Cook the French fries and put them on a plate. Top them with the cheese curds, and pour gravy over that. You will need a knife and fork for this.
The "cheese" curds have a nice salty, lemony tang to them and it all mixes really well with the gravy. I had garlic on my fries so there was a garlic flavor in all this too. This was ridiculously amazing! I will absolutely have to eat these more often!

To go with the poutine, I needed a dessert. One of the desserts that came up over and over again was "butter tarts". This sparked a memory and I ran to my own personal recipe collection where I found a hand-written recipe card my grandmother had written out for me for butter tarts. My grandmother, and her whole side of the family is Canadian. So, I feel that using her recipe makes it even more authentically Canadian. The recipe was pretty easy and since both dishes were pretty simple, I wanted to make my own pastry. I just couldn't stomach the idea of store-bought pastry for these. I found another recipe in my collection and tried it out. Both were huge successes! I will write them out as I made them:

Pate Brisee
2 1/2 cups flour
1 tsp. salt
1 tsp. sugar
1 cup cold butter, cut into small pieces
1/4-1/2 cup ice water(I needed nearly the full 1/2 cup)

In a bowl, combine flour, salt, and sugar. Cut in the butter with a pastry cutter or forks. Slowly add the ice water and mix until dough comes together. Knead gently a few times to combine and pat down into a disc. Cover with foil or plastic wrap and refrigerate for at least one hour. You can also freeze it for later use as well, if desired.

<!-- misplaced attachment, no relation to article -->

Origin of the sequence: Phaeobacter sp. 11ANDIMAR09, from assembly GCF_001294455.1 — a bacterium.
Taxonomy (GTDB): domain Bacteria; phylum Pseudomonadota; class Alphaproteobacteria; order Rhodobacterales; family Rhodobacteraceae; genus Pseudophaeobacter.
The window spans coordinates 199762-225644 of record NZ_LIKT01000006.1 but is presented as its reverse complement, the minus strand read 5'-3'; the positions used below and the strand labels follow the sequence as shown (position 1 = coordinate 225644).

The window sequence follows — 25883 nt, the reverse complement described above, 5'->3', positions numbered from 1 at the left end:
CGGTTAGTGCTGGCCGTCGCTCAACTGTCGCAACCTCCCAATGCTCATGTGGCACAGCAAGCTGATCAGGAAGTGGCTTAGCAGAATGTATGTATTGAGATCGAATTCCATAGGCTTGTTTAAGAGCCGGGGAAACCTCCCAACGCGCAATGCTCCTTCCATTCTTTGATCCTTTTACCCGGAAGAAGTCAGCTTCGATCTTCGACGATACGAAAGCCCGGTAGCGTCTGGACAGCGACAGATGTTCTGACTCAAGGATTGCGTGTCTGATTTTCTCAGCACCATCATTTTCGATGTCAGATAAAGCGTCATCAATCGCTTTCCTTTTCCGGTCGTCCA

My Grandmother's Butter Tarts
1/2 cup butter, melted
1 1/2 cups brown sugar(Or do what I did: 1 cup brown sugar and 1/2 cup unsweetened applesauce)
1/4 tsp. salt
1 tsp. white vinegar
1 cup chopped walnuts
2 eggs
2 tsp. vanilla
Dough

Combine all the ingredients except for the dough, in a medium bowl.
Roll out the dough to about 1/4" thick and using a 2" cookie cutter or a drinking glass, cut out as many dough rounds as possible.
These work best with mini muffin tins. Place the dough inside each cup of a mini muffin tin and fill with a spoonful of the filling mixture. Bake at 425 degrees for 8 minutes and then turn the oven down to 350 degrees and bake for 10-15 minutes longer.
I think these things are filled with crack or something, because I cannot stop eating them. The pastry was fantastic and it will definitely be my go-to pastry recipe from now on. It's buttery and flakey and is everything pastry should be.The filling is slightly like the filling in a pecan pie, but not as gooey or sweet. The walnuts work really well in this.

I shared these with my Canadian grandmother and grandfather and also my Canadian dad and my mom, who is technically a Canadian citizen as well, because her mother was Canadian. I too am technically Canadian, due to my father. I think that's what made these dishes extra delicious, because it's not just amazing food, it's also my heritage.

While eating these, I of course had to watch a few episodes of one of my favorite Canadian tv shows: Road to Avonlea. I have several Canadian shows I love, but this one just sounded right today. If you've never watched it, you really should. It's by the same people who made Anne of Green Gables and is set in the same town. Visiting Prince Edward Island is on my bucket list. I'd like to visit all my Canadian family one day, maybe I'll do all of that at the same time! I'll bring them some butter tarts to try...!

Sources:
Vegan Cheese Curds Recipe

Flag Link

Map Link

National Anthem Video